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Saccharide sources do not influence the biofilm formation in Scedosporium/Lomentospora species

Subject: Life Science and Biomedicine

Published online by Cambridge University Press:  05 March 2020


Thaís Pereira de Mello
Affiliation:
Laboratório de Estudos Avançados de Microrganismos Emergentes e Resistentes, Departamento de Microbiologia Geral, Instituto de Microbiologia Paulo de Góes, Universidade Federal do Rio de Janeiro, Rio de Janeiro, Brazil
Marta Helena Branquinha
Affiliation:
Programa de Pós-Graduação em Bioquímica, Instituto de Química, UFRJ, Rio de Janeiro, Brazil
André Luis Souza dos Santos
Affiliation:
Laboratório de Estudos Avançados de Microrganismos Emergentes e Resistentes, Departamento de Microbiologia Geral, Instituto de Microbiologia Paulo de Góes, Universidade Federal do Rio de Janeiro, Rio de Janeiro, Brazil Programa de Pós-Graduação em Bioquímica, Instituto de Química, UFRJ, Rio de Janeiro, Brazil
Corresponding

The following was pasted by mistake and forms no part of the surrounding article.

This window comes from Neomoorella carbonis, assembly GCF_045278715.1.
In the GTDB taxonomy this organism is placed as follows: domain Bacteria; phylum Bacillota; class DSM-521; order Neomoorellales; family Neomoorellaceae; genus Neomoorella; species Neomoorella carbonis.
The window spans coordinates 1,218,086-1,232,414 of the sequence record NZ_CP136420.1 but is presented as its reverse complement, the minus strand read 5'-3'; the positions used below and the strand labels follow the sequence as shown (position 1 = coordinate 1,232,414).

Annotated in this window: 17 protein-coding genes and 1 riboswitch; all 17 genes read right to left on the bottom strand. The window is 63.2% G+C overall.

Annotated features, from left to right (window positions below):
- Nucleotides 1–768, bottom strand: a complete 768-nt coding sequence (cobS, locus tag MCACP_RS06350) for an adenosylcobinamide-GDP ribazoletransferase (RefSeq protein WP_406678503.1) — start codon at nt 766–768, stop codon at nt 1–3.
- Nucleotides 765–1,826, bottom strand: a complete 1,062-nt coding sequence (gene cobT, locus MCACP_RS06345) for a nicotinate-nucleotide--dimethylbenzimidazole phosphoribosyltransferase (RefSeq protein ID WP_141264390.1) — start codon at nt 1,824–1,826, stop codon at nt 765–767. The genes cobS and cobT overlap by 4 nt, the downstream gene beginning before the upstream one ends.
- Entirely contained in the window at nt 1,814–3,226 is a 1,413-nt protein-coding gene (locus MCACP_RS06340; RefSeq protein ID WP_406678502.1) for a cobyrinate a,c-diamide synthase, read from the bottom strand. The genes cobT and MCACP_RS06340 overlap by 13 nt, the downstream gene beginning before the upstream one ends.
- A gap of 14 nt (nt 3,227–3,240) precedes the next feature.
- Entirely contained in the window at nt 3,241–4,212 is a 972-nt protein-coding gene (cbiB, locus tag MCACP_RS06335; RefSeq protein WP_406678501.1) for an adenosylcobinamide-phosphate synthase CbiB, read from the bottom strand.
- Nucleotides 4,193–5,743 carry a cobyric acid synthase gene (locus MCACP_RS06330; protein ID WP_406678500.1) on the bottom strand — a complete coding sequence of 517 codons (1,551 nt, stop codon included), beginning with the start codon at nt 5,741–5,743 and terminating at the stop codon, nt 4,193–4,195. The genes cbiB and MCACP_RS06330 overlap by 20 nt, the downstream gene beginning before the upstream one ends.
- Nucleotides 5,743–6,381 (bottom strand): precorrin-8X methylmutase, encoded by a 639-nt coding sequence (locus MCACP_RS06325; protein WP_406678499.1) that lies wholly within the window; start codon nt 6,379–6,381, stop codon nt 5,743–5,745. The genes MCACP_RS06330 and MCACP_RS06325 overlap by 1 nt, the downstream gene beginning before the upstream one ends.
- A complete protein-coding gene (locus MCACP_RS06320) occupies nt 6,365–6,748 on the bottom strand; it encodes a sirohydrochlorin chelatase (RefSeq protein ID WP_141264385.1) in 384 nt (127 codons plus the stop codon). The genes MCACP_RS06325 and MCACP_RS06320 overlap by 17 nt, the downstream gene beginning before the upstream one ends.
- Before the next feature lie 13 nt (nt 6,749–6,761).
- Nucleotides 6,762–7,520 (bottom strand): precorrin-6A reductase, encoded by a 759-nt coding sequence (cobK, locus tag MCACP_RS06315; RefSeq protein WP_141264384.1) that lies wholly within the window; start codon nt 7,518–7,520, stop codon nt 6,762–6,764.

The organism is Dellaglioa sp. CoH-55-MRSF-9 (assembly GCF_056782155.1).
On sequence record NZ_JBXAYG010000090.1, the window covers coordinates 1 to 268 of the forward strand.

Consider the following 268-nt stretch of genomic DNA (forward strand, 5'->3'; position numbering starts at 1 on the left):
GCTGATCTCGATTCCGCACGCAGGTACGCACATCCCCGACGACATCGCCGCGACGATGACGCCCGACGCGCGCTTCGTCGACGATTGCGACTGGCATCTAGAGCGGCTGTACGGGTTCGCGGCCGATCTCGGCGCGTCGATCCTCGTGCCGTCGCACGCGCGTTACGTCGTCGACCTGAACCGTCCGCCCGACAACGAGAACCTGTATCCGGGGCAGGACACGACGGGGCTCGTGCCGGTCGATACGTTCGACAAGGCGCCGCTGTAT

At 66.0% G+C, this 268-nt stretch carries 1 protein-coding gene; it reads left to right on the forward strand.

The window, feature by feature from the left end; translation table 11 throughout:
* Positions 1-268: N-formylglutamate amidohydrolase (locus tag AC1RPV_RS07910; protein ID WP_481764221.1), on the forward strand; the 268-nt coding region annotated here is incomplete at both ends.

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Abstract

Scedosporium and Lomentospora species are ubiquitous saprophytic filamentous fungi that emerged as human pathogens with impressive multidrug-resistance profile. The ability to form biofilm over several biotic and abiotic surfaces is one of the characteristics that contributes to their resistance patterns against almost all currently available antifungals. Herein, we have demonstrated that Scedosporium apiospermum, Scedosporium minutisporum, Scedosporium aurantiacum and Lomentospora prolificans were able to form biofilm, in similar amounts, when conidial cells were incubated in a polystyrene substrate containing Sabouraud medium supplemented or not with different concentrations (2%, 5% and 10%) of glucose, fructose, sucrose and lactose. Likewise, the glucose supplementation of culture media primarily composed of amino acids (SCFM, synthetic cystic fibrosis medium) and salts (YNB, yeast nitrogen base) did not modulate the biofilm formation of Scedosporium/Lomentospora species. Collectively, the present data reinforce the ability of these opportunistic fungi to colonize and to build biofilm structures under different environmental conditions.